Publication - Research and analysis

Local Governance Review: analysis of responses to Democracy Matters

Published: 16 May 2019

An analysis of the responses received during the Democracy Matters engagement phase of the Local Governance Review.

Local Governance Review: analysis of responses to Democracy Matters
Section 1: Introduction

Section 1: Introduction

The Local Governance Review was jointly launched in December 2017 by the Scottish Government and the Convention of Scottish Local Authorities (COSLA) to consider how powers, responsibilities and resources are shared across national and local spheres of government, and with communities.

There are two strands to the Review:

(1) community level decision-making; and
(2) public service governance.

Strand one focuses on communities and has been called ‘Democracy Matters’ (abbreviated subsequently in this report as DM). This report describes the analysis of responses to the DM engagement process, described below.

Strand two focuses on all public sector bodies, which were invited to offer proposals for improved governance arrangements at their level of place, based on an acceptance of increased variation in decision-making arrangements across Scotland. A report providing an analysis of the responses received to strand 2 has also been produced.

The Democracy Matters engagement

DM was deliberately designed to take a bottom-up approach to engaging people and communities. Scottish Government and COSLA worked in partnership with a group drawn from the community sector, equalities groups, the public and private sector to design the engagement process collaboratively. This group was called the ‘Enabling Group’ (Annex A for list of group members).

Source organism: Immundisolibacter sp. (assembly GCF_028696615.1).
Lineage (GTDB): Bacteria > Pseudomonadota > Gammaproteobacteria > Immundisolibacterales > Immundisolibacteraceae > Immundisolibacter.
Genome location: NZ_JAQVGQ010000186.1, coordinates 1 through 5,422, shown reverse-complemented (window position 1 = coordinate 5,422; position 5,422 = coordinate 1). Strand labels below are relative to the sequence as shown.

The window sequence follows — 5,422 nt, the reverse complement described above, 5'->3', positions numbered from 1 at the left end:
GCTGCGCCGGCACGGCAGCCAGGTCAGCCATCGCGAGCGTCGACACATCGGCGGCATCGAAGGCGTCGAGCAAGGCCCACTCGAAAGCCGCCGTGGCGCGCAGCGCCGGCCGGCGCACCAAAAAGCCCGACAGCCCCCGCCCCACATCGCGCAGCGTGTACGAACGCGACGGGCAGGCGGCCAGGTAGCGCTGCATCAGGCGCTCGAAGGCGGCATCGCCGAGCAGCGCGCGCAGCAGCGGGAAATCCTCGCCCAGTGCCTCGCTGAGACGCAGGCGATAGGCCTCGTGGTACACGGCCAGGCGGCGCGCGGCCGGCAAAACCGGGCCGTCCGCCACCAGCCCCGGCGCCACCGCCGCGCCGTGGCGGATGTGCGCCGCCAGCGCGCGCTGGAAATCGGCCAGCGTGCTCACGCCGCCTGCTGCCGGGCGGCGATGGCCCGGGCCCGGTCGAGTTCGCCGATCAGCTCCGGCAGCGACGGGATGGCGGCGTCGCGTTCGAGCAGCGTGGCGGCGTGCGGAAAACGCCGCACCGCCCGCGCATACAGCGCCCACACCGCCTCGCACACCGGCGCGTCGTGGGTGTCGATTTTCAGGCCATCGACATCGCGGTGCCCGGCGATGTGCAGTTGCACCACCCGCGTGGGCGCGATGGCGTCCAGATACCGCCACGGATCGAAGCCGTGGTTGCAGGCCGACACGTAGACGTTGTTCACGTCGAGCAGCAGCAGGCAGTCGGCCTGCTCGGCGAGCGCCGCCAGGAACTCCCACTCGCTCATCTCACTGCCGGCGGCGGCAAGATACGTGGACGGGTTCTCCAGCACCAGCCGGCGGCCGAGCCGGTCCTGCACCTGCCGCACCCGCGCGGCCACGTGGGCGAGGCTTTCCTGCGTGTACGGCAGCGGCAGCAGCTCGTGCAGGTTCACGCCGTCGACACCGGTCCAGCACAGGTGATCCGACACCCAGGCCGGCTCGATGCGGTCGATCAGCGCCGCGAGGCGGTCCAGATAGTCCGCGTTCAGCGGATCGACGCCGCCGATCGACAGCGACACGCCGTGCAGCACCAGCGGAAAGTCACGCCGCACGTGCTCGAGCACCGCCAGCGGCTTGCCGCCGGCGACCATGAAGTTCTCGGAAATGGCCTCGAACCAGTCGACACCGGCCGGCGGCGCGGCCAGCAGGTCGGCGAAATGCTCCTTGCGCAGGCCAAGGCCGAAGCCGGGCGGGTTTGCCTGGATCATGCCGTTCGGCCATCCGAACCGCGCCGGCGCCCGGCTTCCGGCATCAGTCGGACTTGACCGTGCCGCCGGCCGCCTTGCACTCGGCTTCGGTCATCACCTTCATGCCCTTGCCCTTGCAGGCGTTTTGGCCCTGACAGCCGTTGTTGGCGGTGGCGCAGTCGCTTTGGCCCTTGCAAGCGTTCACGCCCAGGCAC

The Enabling Group developed a short set of five open questions designed to guide DM discussions:

1. Tell us about your experiences of getting involved in decision-making processes that affect your local community or community of interest?

2. Would you like your local community or community of interest to have more control over some decisions? If yes, what sorts of issues would those decisions cover?

3. When thinking about decision-making, ‘local’ could mean a large town, a village, or a neighbourhood. What does ‘local’ mean to you and your community?

4. Are there existing forms of decision-making which could play a part in exercising new local powers? Are there new forms of local decision-making that could work well? What kinds of changes might be needed for this to work in practice?

5. Do you have any other comments, ideas or questions? Is there more you want to know?

A range of materials were produced by the Enabling Group to support people to host and organise discussions in their community in whatever way suited them best. They were designed to be as inclusive as possible. The materials included:

  • A short animated film explaining the aims of DM
  • A guide to the DM questions, which was also produced in an Easy Read version
  • Information about how decisions about public services are taken in Scotland
  • Guides to organising a DM event and to facilitating a good discussion. These guides made broad suggestions about things to consider in planning and running events; but did not set out a fixed format.

All of this material was made available on dedicated Local Governance Review webpages.

People were able to get involved in DM in a range of ways:

  • Community conversations: Conversations were held in communities of geography or interest. In most cases, communities organised an event where people came together to have a conversation about the five DM questions. Communities chose to structure conversations in a variety of ways and used a range of supporting material. A report of the conversation was then submitted – in a variety of forms.
  • Individual responses: people were able to submit their individual views by email or post. There was no required format for responses. Individuals gave their views in a variety of ways, some answered the DM questions directly and others responded more generally to the issues.
  • Organisational responses: organisations submitted a range of views on community-level decision-making. There was no required format for responses. Some of the submissions from organisations responded to the DM questions directly and others responded more generally to the issues.